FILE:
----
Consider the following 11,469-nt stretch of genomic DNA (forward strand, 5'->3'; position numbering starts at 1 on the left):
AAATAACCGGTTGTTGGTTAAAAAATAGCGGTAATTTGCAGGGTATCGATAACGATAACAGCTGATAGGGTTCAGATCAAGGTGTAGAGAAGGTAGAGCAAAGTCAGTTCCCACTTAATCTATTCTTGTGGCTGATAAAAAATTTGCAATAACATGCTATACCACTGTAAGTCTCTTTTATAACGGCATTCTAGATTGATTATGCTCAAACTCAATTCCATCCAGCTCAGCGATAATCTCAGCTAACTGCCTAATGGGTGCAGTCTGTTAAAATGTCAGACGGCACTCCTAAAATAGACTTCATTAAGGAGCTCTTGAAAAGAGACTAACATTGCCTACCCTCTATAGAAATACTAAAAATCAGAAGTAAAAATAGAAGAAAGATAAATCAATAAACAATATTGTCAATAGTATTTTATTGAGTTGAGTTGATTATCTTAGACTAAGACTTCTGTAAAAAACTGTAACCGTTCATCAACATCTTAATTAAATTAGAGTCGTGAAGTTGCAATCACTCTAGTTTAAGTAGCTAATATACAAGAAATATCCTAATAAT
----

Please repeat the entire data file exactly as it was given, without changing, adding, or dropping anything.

Consider the following 11,469-nt stretch of genomic DNA (forward strand, 5'->3'; position numbering starts at 1 on the left):
AAATAACCGGTTGTTGGTTAAAAAATAGCGGTAATTTGCAGGGTATCGATAACGATAACAGCTGATAGGGTTCAGATCAAGGTGTAGAGAAGGTAGAGCAAAGTCAGTTCCCACTTAATCTATTCTTGTGGCTGATAAAAAATTTGCAATAACATGCTATACCACTGTAAGTCTCTTTTATAACGGCATTCTAGATTGATTATGCTCAAACTCAATTCCATCCAGCTCAGCGATAATCTCAGCTAACTGCCTAATGGGTGCAGTCTGTTAAAATGTCAGACGGCACTCCTAAAATAGACTTCATTAAGGAGCTCTTGAAAAGAGACTAACATTGCCTACCCTCTATAGAAATACTAAAAATCAGAAGTAAAAATAGAAGAAAGATAAATCAATAAACAATATTGTCAATAGTATTTTATTGAGTTGAGTTGATTATCTTAGACTAAGACTTCTGTAAAAAACTGTAACCGTTCATCAACATCTTAATTAAATTAGAGTCGTGAAGTTGCAATCACTCTAGTTTAAGTAGCTAATATACAAGAAATATCCTAATAAT